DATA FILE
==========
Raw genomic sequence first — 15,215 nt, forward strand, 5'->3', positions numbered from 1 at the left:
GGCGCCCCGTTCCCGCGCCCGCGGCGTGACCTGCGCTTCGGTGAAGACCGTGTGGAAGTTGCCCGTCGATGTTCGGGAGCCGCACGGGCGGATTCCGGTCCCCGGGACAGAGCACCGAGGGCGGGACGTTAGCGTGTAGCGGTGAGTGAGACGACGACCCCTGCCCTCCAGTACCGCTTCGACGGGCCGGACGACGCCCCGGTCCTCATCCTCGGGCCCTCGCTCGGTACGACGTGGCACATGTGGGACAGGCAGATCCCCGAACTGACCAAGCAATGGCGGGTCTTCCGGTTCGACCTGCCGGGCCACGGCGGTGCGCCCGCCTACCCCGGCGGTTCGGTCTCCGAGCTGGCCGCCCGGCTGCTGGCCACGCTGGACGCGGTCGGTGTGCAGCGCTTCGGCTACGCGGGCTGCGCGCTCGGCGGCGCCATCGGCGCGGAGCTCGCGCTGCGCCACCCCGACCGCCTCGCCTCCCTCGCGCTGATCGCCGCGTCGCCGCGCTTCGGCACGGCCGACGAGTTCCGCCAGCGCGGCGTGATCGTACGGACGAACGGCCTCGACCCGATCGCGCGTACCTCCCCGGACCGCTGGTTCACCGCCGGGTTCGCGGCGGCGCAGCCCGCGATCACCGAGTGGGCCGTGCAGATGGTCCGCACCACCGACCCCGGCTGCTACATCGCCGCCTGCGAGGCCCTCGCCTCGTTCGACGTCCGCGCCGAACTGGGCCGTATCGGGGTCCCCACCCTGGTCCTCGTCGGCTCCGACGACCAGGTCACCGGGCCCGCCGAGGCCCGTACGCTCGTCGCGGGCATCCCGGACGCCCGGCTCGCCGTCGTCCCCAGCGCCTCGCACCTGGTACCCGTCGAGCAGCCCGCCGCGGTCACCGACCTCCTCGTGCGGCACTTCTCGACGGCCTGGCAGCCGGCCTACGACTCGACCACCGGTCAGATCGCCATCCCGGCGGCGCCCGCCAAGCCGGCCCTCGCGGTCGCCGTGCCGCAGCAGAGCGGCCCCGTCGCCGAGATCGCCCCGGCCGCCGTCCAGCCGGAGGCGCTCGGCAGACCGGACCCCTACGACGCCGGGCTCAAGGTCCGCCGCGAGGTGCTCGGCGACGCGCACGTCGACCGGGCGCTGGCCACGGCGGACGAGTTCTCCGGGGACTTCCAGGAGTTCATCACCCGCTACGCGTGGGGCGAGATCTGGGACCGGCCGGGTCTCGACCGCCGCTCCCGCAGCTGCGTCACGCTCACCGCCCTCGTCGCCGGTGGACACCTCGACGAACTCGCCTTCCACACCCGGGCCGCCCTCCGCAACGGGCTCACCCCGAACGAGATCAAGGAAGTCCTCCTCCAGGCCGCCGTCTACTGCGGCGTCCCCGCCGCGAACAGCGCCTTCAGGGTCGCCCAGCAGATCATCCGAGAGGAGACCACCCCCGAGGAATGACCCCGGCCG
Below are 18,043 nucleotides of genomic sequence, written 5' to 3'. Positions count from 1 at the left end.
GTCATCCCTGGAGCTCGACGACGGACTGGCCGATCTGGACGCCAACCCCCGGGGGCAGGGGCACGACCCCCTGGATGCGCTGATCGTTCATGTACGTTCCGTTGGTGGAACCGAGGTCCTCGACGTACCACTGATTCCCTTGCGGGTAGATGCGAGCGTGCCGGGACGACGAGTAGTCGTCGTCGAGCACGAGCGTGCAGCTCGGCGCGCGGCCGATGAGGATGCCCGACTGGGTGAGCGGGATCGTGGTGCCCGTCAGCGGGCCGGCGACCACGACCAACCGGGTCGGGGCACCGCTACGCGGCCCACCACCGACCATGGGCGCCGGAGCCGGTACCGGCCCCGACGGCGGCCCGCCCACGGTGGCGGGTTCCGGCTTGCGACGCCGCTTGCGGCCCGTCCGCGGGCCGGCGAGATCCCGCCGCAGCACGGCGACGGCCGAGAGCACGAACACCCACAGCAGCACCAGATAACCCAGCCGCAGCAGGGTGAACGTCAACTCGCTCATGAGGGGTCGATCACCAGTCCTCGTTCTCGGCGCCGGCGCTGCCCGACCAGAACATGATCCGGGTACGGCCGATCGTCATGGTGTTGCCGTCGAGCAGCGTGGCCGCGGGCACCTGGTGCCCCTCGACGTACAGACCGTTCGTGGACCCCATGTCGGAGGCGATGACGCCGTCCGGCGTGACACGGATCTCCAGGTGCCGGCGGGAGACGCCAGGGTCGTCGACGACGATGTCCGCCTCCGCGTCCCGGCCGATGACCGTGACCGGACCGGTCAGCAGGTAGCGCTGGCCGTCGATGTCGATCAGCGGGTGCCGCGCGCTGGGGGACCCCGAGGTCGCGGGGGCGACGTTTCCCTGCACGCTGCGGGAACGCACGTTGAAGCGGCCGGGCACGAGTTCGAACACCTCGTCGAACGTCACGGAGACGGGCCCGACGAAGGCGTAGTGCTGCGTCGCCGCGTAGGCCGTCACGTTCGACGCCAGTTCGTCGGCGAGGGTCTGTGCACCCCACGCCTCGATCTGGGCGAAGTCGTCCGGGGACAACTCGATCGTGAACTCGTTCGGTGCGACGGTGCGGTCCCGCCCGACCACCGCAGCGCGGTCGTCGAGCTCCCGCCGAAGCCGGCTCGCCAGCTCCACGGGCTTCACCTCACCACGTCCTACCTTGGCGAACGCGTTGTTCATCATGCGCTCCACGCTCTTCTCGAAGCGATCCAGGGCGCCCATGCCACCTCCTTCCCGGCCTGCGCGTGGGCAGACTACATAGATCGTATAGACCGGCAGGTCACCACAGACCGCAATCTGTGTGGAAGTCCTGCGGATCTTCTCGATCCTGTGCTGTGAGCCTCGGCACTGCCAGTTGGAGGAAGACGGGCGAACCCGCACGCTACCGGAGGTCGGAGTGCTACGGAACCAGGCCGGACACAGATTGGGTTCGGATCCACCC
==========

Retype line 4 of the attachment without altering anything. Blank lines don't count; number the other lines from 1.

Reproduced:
GTCATCCCTGGAGCTCGACGACGGACTGGCCGATCTGGACGCCAACCCCCGGGGGCAGGGGCACGACCCCCTGGATGCGCTGATCGTTCATGTACGTTCCGTTGGTGGAACCGAGGTCCTCGACGTACCACTGATTCCCTTGCGGGTAGATGCGAGCGTGCCGGGACGACGAGTAGTCGTCGTCGAGCACGAGCGTGCAGCTCGGCGCGCGGCCGATGAGGATGCCCGACTGGGTGAGCGGGATCGTGGTGCCCGTCAGCGGGCCGGCGACCACGACCAACCGGGTCGGGGCACCGCTACGCGGCCCACCACCGACCATGGGCGCCGGAGCCGGTACCGGCCCCGACGGCGGCCCGCCCACGGTGGCGGGTTCCGGCTTGCGACGCCGCTTGCGGCCCGTCCGCGGGCCGGCGAGATCCCGCCGCAGCACGGCGACGGCCGAGAGCACGAACACCCACAGCAGCACCAGATAACCCAGCCGCAGCAGGGTGAACGTCAACTCGCTCATGAGGGGTCGATCACCAGTCCTCGTTCTCGGCGCCGGCGCTGCCCGACCAGAACATGATCCGGGTACGGCCGATCGTCATGGTGTTGCCGTCGAGCAGCGTGGCCGCGGGCACCTGGTGCCCCTCGACGTACAGACCGTTCGTGGACCCCATGTCGGAGGCGATGACGCCGTCCGGCGTGACACGGATCTCCAGGTGCCGGCGGGAGACGCCAGGGTCGTCGACGACGATGTCCGCCTCCGCGTCCCGGCCGATGACCGTGACCGGACCGGTCAGCAGGTAGCGCTGGCCGTCGATGTCGATCAGCGGGTGCCGCGCGCTGGGGGACCCCGAGGTCGCGGGGGCGACGTTTCCCTGCACGCTGCGGGAACGCACGTTGAAGCGGCCGGGCACGAGTTCGAACACCTCGTCGAACGTCACGGAGACGGGCCCGACGAAGGCGTAGTGCTGCGTCGCCGCGTAGGCCGTCACGTTCGACGCCAGTTCGTCGGCGAGGGTCTGTGCACCCCACGCCTCGATCTGGGCGAAGTCGTCCGGGGACAACTCGATCGTGAACTCGTTCGGTGCGACGGTGCGGTCCCGCCCGACCACCGCAGCGCGGTCGTCGAGCTCCCGCCGAAGCCGGCTCGCCAGCTCCACGGGCTTCACCTCACCACGTCCTACCTTGGCGAACGCGTTGTTCATCATGCGCTCCACGCTCTTCTCGAAGCGATCCAGGGCGCCCATGCCACCTCCTTCCCGGCCTGCGCGTGGGCAGACTACATAGATCGTATAGACCGGCAGGTCACCACAGACCGCAATCTGTGTGGAAGTCCTGCGGATCTTCTCGATCCTGTGCTGTGAGCCTCGGCACTGCCAGTTGGAGGAAGACGGGCGAACCCGCACGCTACCGGAGGTCGGAGTGCTACGGAACCAGGCCGGACACAGATTGGGTTCGGATCCACCC